Curious to know what kind of set up everyone has. I am new to game development and my first thought was to get an all-in-one. Doesn’t look like a good idea. I assume a gaming PC like Alienware with a 4k monitor is the way to go. Any thoughts?
- a reasonable number of cores 5800x/5900x or Intel equivalent
- lots of RAM, 32GB is OK, 64GB is nicer
- a couple of fast NVMe drives
- a potent GPU is a nice to have but not a must unless you’re into something specific and must have a 3090 with 24GB vRAM; a humble 3060 will take you far
- min 2 monitors, widescreen helps (me), anything above 1080 is nice, consider colour accuracy over 240MHz refresh rate
- quality PSU so it doesn’t fry
- a non-gaming office chair that does not turn your spine into a wet noodle
Also, you can absolutely get away with a budget build, it really depends on the scope and type of dev. Level design will demand more from the hardware than making mobile games with widgets.
There may be no need to shatter the piggyB.
- choose your country
- consider Total £$ vs your budget
- double the RAM
- drop to a lower GPU tier than the entry suggests
- opt for a higher CPU tier than the entry suggests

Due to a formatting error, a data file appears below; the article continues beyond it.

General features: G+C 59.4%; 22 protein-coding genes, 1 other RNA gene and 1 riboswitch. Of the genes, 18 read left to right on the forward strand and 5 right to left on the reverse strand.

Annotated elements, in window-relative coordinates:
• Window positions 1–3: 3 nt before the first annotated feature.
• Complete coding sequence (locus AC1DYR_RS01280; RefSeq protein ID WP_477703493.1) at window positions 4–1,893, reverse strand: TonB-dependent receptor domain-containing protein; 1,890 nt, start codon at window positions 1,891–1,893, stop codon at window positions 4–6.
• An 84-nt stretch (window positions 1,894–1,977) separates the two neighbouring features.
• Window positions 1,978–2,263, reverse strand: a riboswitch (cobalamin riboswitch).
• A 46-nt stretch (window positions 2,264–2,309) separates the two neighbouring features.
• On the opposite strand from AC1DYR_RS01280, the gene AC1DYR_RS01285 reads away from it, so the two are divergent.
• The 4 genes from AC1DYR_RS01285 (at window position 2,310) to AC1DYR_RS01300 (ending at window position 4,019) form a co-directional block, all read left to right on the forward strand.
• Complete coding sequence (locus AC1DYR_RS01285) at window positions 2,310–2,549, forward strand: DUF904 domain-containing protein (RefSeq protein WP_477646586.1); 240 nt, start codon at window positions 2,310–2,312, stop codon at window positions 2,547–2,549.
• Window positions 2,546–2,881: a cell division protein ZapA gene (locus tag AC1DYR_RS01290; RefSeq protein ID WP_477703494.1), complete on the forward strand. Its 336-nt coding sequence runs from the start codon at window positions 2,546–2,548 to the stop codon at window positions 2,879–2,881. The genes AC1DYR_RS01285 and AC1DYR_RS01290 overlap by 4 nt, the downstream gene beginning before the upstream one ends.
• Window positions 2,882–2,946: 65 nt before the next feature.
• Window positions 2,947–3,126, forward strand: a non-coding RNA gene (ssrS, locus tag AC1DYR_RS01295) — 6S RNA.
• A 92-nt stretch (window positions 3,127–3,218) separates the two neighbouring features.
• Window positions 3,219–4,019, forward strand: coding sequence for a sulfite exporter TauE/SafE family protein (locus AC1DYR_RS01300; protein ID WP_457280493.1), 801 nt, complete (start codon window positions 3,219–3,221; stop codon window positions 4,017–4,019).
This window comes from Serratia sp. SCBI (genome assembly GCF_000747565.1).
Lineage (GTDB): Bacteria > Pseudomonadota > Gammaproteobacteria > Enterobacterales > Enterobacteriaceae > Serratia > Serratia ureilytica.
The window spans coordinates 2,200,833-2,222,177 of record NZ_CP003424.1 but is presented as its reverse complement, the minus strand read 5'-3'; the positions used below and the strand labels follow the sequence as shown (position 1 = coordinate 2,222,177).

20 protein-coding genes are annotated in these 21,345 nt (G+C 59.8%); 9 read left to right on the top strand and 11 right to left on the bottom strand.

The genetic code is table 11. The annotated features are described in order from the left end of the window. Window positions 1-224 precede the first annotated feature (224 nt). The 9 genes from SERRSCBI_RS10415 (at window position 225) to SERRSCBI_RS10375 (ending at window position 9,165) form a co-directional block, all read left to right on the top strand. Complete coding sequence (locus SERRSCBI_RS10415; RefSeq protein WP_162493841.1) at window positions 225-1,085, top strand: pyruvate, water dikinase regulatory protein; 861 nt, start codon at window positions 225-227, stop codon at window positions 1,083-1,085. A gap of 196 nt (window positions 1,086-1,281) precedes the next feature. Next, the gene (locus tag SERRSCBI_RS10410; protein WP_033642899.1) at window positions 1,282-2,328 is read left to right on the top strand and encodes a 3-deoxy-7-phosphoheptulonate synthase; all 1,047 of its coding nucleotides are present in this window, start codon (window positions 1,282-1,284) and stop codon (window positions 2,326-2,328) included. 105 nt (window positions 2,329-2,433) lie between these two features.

A decent starting point for a generic game dev rig. Adjust to your particular needs.
Wow, thanks so much for this. I am building Levels, but for Quest 2. It’s for our students. So, I am looking for near-cinematic graphics despite the constraints of mobile phones. Trying to get as close as I can. I would love to build a PC, however just getting started and for the reasons I mentioned maybe an OEM might be less hassle? Not so much on upgrades, but on not needing to look for parts or knowing what to do if it breaks.
If you’re buying 10+ units, consider e-mailing a couple of places with a rough specification and get a quote. Maybe they’ll throw freebies at you - can’t say no to a free mug / mousepad / hat ;p
what to do if it breaks
Warranty & RMA cover that.
- a quality PSU might come with a 7 year warranty
- a quality Solid State Drive 5y
- a GPU - I wouldn’t count on something longer than 2y; albeit it may just work fine for the next 20 years… but its age will render it utterly redundant for production work after 10.
If you’re buying 50 PCs, one of their GPUs will almost certainly end up with whining coils (makes high pitch buzzing noise under load) - say goodbye to a quiet classroom (if such thing exists). GPU manufactures / retailer will replace it under RMA even though the unit is not actually broken.
Don’t pay more than $200 for a motherboard.
Personally Im ussing a low-middle tier set-up, which is not low but optimal to enter gaming and dev. There is a list:
RAM: 16GB 3000ghz;
CPU: AMD Ryzen 3 1200 (8 cores, 8 threads);
GPU: RX 470 4 GB
Motherboard: A320 Asus Prime
It’s a cheap (at least used to when I bought it) setup for your needs. Hope my post will be handy for you.